Scammers now target under-35s on WhatsApp

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Image Source: Tech Thirsty

Scammers are increasingly using young adults as their “primary target” by deceiving them into sending money through social media sites like WhatsApp.

According to a council representing the banking sector, frauds that prey on trust are particularly prevalent among younger people. Additionally, UK Finance warned about the surge in tax and energy bill frauds due to rising living expenses. It said criminals were “building on people’s concerns” about price increases.

Although people of different ages are falling for scams, the banking industry body claimed that “younger age groups are generally the major target.”

Due to the bulk of scams on social media, shopping websites, and dating apps, data from Barclays this month also revealed that persons in the age range of 21 to 30 were the most likely to become victims.

According to UK Finance, con artists were using online and social media platforms to prey on “weaknesses outside of the financial system” and target people of all ages.

The law would protect you if money was taken from your account, obtained bank information, and made payments. Your bank should ultimately reimburse that money, so they have a strong incentive to stop this kind of wrongdoing. As a result, the number of fraudulent transactions has decreased, and record quantities of larceny have been stopped, proving that it is effective.

The bad news for consumers is that the fraud that is most challenging to detect and stop is also the fraud that is expanding the fastest. You do not have the same legal and financial safeguards if you are tricked into making a payment, an investment, or a transfer.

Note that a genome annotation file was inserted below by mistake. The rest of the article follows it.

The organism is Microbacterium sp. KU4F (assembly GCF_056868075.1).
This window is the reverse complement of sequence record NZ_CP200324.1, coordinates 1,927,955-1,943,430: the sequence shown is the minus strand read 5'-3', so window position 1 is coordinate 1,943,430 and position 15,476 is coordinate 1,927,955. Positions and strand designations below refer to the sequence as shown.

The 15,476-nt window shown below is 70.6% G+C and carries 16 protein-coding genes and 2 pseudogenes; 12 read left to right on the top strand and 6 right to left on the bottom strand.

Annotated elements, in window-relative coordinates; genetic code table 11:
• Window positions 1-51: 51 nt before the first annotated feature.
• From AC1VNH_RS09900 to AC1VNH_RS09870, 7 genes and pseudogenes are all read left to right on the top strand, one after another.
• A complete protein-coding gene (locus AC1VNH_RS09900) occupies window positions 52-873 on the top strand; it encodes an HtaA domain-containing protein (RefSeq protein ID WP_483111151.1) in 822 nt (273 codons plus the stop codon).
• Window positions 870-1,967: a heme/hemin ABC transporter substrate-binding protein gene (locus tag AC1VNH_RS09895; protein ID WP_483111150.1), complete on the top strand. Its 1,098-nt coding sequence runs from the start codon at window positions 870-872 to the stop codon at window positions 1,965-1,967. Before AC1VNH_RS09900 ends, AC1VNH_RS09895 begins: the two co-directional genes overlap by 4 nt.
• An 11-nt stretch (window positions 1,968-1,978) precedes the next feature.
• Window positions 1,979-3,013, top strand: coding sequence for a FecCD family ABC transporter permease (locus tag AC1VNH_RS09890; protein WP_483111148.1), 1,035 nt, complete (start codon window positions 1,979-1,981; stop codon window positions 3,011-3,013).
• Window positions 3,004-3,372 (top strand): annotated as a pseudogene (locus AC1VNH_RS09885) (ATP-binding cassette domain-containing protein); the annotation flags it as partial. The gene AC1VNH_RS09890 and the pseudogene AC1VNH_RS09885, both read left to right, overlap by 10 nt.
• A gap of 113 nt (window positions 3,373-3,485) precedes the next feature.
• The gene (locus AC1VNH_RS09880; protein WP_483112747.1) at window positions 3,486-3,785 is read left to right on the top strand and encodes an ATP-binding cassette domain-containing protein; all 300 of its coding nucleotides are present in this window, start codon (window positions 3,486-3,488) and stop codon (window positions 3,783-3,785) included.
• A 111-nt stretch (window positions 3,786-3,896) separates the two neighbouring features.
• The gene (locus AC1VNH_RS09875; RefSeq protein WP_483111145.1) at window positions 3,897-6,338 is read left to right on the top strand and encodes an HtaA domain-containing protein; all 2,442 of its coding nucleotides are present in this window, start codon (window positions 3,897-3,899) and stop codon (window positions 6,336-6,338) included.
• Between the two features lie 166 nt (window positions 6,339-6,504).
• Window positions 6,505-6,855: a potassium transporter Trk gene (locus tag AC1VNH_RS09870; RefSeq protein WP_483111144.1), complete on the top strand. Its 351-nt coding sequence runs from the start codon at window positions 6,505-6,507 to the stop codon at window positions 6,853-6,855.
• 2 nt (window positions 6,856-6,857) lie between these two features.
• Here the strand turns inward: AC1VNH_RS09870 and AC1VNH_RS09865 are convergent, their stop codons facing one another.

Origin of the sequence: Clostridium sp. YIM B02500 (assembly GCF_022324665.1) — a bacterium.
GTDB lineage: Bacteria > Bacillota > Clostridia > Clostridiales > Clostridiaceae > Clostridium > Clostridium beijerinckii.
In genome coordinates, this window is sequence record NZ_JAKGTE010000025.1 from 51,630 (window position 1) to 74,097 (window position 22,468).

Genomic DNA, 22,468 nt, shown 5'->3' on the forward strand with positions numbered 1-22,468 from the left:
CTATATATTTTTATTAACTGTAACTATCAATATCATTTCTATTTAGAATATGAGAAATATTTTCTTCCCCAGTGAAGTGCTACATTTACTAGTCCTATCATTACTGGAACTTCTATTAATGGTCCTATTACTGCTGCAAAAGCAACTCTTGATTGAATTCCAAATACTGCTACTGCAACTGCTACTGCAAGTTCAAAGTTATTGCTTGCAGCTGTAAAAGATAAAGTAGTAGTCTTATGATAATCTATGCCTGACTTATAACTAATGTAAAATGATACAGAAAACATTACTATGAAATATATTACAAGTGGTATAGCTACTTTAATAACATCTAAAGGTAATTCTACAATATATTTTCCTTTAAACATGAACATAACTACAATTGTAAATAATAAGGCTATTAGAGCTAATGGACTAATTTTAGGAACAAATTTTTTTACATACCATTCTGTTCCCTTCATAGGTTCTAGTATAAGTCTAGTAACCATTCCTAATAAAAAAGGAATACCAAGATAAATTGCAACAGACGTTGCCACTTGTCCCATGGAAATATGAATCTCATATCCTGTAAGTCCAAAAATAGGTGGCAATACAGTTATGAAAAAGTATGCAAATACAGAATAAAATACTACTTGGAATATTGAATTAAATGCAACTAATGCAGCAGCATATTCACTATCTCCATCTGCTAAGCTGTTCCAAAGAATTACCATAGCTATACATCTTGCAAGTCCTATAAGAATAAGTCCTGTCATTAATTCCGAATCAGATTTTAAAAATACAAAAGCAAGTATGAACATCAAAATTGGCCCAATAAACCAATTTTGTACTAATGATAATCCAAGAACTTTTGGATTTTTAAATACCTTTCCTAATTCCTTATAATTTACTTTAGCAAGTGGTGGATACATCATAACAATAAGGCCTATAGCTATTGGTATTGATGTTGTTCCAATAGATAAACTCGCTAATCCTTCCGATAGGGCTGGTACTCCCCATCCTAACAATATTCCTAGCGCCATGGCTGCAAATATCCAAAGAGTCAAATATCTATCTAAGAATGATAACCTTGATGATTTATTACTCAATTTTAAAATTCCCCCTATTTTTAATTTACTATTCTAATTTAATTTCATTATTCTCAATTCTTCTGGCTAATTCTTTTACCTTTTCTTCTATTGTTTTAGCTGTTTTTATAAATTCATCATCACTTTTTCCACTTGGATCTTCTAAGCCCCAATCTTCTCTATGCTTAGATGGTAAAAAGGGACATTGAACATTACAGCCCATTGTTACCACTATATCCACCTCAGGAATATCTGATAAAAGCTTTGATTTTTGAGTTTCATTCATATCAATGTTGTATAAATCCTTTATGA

Even so, you should contact your bank right away. Although they are under no need to, some would offer goodwill money-back gestures, and some may be able to track down the payment and refund it.

It’s important to reiterate the recommendation to take a second to think before acting because younger people are more frequently targeted by these scams and are frequently more inclined to fall for them.

According to the trade group, tactics that scammers use to defraud individuals are changing. At the height of the pandemic, initiatives focusing on cost-of-living issues had taken the role of fake delivery texts requesting payment or NHS Covid-19 pass scams, it claimed.

Scammers are now impersonating many organizations, including the NHS, banks, and government agencies, through phone calls, texts, emails, phony websites, and social media posts.

According to UK Finance, a sort of fraud where victims were tricked into transmitting money and personal information increased 39 percent to £583 million in 2021 from 2020.

Authorized Push Payment fraud (APP), which occurs when victims believe they are funding a legitimate organization, is on the rise and, in 2021, for the first time, outpaced fraud losses on bank and credit cards, which declined by 7%. However, less than half (47%) of the £246.8 million in losses were given back to APP scam victims.

The banking industry trade group described impersonation frauds as being among the “most harmful and widespread,” along with investment and purported “romance” schemes.

Investment fraud cases increased by 57%, and impersonation schemes increased by 36% in 2020. Most losses from APP crime in 2021 were attributable to investment scams, in which a perpetrator persuades their victim to transfer money to a fictional fund or to pay for a fraudulent investment. Losses rose by 60% to £166.2 million.

The amount of money lost to scammers in so-called romance scams, in which the victim is convinced to send money to someone they have met online—often through dating websites or social media—and with whom they feel they are in a relationship, more than doubled in 2021 to £30.6 million.

Because payments were made over a long time and thieves had already moved money by the time the crime was detected, payment service providers were only able to recover £12.6m, or 41%, of the losses from romance scams.

Fraud theft was £1.3 billion in 2021, the highest amount ever, a rise of 8% from the year before.